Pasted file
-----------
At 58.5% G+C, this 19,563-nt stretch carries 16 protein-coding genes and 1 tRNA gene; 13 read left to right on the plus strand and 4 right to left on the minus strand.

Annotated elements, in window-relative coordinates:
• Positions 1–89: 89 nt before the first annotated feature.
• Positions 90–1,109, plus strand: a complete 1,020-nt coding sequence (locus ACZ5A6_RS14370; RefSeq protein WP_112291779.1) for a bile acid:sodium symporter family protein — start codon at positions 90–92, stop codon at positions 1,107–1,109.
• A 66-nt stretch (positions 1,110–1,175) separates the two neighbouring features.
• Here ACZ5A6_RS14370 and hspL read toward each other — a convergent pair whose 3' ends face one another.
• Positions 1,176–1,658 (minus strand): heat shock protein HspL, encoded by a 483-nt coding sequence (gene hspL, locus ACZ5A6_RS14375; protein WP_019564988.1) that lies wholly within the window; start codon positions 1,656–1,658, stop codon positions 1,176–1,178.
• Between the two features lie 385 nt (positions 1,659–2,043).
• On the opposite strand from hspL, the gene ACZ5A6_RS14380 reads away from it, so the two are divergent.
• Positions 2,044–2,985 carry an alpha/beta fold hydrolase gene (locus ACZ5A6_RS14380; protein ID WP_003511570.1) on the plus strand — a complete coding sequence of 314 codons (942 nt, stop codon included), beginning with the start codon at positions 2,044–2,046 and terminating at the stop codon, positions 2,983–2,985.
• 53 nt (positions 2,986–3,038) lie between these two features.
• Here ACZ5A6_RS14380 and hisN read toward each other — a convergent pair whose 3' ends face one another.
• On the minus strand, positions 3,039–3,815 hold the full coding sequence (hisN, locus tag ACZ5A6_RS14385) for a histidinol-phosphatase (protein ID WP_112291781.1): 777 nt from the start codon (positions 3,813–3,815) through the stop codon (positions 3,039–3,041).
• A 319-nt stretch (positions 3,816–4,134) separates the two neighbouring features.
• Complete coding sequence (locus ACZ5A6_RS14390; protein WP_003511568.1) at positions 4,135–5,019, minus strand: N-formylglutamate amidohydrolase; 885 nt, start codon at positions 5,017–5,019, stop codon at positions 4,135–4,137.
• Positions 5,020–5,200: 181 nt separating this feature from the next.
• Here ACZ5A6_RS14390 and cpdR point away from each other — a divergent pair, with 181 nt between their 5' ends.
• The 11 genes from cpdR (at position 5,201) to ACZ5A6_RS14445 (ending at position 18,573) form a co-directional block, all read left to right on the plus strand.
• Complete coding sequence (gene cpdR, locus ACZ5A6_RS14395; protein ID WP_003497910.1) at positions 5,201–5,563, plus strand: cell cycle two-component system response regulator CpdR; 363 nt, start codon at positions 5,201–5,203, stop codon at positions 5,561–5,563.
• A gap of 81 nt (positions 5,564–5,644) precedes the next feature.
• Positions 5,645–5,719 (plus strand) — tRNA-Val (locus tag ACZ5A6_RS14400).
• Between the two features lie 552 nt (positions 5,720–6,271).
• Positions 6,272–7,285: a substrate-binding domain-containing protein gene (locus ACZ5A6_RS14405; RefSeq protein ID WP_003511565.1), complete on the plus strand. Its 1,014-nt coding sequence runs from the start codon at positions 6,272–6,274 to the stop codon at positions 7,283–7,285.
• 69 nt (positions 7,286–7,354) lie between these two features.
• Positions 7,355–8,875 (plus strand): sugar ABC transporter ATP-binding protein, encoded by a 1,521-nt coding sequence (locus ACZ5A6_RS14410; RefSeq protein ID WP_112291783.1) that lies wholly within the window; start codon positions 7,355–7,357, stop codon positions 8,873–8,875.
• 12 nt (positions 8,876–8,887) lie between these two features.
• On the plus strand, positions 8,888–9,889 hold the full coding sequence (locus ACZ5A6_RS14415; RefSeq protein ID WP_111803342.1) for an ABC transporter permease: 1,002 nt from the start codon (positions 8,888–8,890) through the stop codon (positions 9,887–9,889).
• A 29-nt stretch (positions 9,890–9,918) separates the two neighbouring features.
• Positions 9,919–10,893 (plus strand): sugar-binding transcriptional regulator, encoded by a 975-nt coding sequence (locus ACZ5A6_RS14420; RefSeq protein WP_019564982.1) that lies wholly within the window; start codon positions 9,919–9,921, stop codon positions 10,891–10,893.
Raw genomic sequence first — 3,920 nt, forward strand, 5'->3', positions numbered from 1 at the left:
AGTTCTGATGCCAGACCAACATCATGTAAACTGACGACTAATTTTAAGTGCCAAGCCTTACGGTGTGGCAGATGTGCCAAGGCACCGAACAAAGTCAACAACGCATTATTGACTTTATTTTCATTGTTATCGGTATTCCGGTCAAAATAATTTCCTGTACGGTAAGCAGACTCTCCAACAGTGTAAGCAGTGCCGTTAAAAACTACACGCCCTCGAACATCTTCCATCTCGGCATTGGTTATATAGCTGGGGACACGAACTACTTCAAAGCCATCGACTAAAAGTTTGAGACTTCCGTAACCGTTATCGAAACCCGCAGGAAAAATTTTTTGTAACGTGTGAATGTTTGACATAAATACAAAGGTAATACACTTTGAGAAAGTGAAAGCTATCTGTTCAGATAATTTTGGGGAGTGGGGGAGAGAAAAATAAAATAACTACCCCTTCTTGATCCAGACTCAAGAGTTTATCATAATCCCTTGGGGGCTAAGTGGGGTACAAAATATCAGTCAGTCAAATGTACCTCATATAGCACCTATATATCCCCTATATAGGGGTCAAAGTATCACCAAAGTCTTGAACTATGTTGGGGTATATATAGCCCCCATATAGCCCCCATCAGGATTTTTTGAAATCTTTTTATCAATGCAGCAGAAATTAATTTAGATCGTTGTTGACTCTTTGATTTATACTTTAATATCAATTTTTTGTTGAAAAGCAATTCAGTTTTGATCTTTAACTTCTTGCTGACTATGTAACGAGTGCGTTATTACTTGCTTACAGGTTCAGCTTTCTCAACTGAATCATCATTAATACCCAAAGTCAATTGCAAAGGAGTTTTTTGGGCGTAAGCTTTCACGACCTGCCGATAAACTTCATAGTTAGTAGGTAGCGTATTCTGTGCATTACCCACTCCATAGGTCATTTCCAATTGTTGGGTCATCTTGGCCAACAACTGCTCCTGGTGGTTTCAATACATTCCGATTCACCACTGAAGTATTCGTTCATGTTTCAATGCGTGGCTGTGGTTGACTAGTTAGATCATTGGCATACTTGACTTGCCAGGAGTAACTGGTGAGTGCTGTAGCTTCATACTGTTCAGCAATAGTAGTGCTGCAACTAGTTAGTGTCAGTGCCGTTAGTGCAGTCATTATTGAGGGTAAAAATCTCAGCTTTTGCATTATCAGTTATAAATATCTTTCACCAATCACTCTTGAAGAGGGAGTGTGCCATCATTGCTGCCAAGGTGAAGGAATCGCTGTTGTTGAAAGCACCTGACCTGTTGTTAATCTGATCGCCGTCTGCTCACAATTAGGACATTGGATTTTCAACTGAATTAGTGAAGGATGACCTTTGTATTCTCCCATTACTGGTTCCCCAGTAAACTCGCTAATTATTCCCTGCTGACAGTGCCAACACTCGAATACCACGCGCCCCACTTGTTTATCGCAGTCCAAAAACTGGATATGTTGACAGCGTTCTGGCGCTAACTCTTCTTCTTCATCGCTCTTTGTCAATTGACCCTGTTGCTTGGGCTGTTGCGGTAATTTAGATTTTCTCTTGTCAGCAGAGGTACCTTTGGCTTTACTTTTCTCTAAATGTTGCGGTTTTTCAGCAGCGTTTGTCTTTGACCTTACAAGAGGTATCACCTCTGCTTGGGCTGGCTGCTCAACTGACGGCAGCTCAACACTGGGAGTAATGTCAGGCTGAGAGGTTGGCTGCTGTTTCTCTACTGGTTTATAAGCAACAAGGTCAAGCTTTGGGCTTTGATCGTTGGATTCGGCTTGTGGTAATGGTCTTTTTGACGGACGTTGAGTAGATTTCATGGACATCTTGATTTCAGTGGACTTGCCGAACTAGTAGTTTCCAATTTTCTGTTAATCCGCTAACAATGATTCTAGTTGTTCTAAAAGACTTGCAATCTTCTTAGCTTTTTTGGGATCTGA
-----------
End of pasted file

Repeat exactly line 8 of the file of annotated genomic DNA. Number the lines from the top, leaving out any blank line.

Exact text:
• Between the two features lie 385 nt (positions 1,659–2,043).